August 24, 2002

8/24/02 Hacinas

Cavemen at Atapuerca

Today we went north, just outside of Burgos to the archaeological site of Atapuerca. This huge dig, most of which is in the extensive caves in the area, researchers have found a link between Homo Sapiens and Neanderthals. Unfortunately for us, the weather was not cooperating with our outing. It rained on and off all day, causing it to be a lot cooler too.

Afterwards, we all went to Burgos for lunch. The exciting thing for me was to finally see some pilgrims walking the Camino de Santiago through the city. I must have seen a dozen walking in the rain. And where we had lunch, tow couples were eating with their burros grazing in the grass outside. Last year only seven people made the trek with donkeys, so this was a rare sight indeed.

A loaded burro takes a rest

We were having lunch with some friends of Natí and José that they knew in Burgos. There were ten adults and just about that many kids. To start off with, the waiter brought out a three-foot diameter pan filled with paella, (and we ate the whole thing) followed by an assortment of smaller dishes and salad. Of course we had to have dessert and coffee. They served the lemon ice cream in a lemon and coconut ice cream in a coconut. And the men finished off the meal with a glass of Pacharan.

¡Me gusta helado!

During lunch, the kids began to get restless. We were sitting in a backroom with several other large parties. At one point Javier began kicking his ball, and before we knew it, launched it right into another family as they were trying to eat. It bounced off one mother, spilling her drink and the ball landed in their paella. The husband handed us the ball while Natí made a few quiet apologies. Within seconds, everyone was back to normal. I can just imagine what huge kind of brawl would have ensued had this same event happened in an American restaurant.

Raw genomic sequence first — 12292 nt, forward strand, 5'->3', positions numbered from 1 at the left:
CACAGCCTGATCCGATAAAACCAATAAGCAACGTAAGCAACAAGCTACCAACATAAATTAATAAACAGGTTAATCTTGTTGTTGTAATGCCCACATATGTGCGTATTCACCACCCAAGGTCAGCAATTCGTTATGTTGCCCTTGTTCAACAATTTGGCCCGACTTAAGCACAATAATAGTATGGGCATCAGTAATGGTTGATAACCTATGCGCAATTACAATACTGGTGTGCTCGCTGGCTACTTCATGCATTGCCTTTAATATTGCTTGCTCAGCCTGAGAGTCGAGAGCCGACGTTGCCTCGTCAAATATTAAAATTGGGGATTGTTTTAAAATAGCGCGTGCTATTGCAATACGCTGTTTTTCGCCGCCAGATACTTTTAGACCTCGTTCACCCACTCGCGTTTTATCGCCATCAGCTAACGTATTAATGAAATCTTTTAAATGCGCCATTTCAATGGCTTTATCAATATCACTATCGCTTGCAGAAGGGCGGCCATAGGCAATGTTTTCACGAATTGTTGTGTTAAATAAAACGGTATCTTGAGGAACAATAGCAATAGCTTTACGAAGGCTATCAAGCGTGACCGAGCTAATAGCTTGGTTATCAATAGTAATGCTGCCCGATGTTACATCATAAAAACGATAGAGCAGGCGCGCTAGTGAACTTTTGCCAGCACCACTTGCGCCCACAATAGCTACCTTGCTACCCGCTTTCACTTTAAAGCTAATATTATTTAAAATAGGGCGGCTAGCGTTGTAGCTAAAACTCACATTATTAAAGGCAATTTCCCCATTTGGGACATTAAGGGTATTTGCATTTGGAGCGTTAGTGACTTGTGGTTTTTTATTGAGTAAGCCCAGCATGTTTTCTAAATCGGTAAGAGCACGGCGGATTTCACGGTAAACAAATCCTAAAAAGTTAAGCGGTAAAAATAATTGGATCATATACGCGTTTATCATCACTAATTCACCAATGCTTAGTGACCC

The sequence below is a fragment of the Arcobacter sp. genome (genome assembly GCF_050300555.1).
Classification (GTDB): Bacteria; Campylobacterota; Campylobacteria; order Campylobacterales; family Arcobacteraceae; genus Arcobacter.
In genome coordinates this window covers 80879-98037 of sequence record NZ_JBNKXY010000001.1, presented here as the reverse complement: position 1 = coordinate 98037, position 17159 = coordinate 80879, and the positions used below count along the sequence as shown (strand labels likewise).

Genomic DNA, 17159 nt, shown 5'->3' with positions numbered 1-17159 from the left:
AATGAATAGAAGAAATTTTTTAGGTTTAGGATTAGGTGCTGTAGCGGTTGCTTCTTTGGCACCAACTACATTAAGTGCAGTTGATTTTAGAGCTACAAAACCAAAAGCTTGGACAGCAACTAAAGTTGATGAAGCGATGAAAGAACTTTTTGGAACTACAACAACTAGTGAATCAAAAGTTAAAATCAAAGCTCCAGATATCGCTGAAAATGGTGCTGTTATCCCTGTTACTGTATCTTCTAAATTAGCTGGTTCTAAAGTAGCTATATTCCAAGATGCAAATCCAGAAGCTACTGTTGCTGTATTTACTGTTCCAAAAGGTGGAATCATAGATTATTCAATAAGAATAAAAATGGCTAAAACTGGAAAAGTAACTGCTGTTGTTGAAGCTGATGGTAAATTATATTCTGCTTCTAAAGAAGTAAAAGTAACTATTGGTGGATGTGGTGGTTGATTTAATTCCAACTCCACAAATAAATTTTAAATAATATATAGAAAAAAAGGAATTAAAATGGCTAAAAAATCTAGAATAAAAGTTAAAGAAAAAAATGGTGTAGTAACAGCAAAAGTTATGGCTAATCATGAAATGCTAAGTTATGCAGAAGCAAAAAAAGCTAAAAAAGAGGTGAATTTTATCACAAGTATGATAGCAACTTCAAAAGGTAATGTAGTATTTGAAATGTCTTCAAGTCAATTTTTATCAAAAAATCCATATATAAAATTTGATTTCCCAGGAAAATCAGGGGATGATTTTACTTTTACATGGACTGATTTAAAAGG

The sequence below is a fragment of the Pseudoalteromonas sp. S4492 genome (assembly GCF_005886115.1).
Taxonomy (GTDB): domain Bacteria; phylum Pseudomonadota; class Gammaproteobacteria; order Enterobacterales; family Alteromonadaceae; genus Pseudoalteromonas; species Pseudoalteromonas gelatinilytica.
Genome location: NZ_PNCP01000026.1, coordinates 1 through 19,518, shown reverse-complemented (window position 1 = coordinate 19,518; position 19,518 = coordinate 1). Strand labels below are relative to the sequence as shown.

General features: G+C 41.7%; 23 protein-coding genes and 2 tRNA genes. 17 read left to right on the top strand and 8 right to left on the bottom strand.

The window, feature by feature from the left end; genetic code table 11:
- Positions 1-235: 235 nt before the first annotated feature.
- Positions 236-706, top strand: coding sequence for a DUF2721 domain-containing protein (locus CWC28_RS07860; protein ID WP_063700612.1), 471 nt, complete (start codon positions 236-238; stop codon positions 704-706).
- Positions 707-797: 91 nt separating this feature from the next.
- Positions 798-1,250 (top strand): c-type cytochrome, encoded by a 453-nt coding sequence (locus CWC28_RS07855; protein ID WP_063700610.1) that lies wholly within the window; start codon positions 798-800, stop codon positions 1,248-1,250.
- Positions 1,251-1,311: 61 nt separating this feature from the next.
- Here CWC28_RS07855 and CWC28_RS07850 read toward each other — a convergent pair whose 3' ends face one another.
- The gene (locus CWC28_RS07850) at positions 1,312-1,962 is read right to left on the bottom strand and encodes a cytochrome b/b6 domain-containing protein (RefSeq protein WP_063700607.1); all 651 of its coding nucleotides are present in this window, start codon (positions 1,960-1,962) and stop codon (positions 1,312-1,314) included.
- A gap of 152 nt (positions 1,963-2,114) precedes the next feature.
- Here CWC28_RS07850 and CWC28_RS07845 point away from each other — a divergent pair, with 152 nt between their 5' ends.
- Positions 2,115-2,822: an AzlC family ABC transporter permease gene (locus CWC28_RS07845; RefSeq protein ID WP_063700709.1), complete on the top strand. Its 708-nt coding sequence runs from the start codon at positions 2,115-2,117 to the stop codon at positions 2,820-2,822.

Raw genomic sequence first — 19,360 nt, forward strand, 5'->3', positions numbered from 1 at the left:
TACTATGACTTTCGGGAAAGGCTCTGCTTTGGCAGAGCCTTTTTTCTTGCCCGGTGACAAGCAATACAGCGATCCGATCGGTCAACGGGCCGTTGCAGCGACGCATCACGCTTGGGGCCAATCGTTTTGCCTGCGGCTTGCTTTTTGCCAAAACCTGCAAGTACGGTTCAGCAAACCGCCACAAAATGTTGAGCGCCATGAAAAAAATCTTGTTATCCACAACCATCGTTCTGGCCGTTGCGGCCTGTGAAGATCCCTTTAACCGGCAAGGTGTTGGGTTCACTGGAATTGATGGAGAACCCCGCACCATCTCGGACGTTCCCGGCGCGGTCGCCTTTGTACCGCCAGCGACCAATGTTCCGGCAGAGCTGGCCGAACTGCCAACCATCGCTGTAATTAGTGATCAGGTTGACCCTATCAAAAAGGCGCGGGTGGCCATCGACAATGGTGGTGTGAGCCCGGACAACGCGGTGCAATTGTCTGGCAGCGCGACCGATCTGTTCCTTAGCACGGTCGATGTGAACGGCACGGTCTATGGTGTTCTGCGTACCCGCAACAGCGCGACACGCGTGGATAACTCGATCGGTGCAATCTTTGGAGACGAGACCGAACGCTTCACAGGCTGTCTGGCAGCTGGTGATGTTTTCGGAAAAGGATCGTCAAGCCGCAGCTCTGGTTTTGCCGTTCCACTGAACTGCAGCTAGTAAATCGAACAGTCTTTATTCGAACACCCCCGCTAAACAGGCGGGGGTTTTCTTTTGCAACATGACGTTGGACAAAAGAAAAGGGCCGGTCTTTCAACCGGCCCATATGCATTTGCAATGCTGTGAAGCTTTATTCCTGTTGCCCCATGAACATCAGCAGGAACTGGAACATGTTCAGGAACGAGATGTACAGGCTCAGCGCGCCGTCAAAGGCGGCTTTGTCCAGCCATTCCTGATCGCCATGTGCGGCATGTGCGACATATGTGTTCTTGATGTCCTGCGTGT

I hate to say it, but I probably got more enjoyment out of playing with the children than I got from the archeology dig. Alberto and Marisol had two adorable little girls. Alicia is three years old and she seemed to enjoy anything I did with her. She could stop giggling when I carryed her on my shoulders or bounced her on my knee like a horse.

Javier wonders "Is it real?"

After a very filling and very long lunch, we went back to Atapuerca for more of a hands-on exhibit of how the 'cavemen' lived. The rangers talked about the specific humans being researched at Atapuerca but also talked about the evolution of such things as tools, hunting weapons and art. The whole exhibit was outside with several recreations of vaarious kinds of homes.

Instead of heading home, we all went back to Burgos for some late dessert in the plaza. My friend Pat would love Spain because they serve real melted chocolate. I was a little sad to say goodbye to these new people I've met today. Alberto gave me his phone number and said to call when I walked through Burgos on my pilgrimage. They live one street over from the route as it passes through the city.

We finally sat down for a quick dinner before saying goodnight at 1pm. Amparo's family and I are supposed to go on another trip tomorrow but I guess it depends on the weather.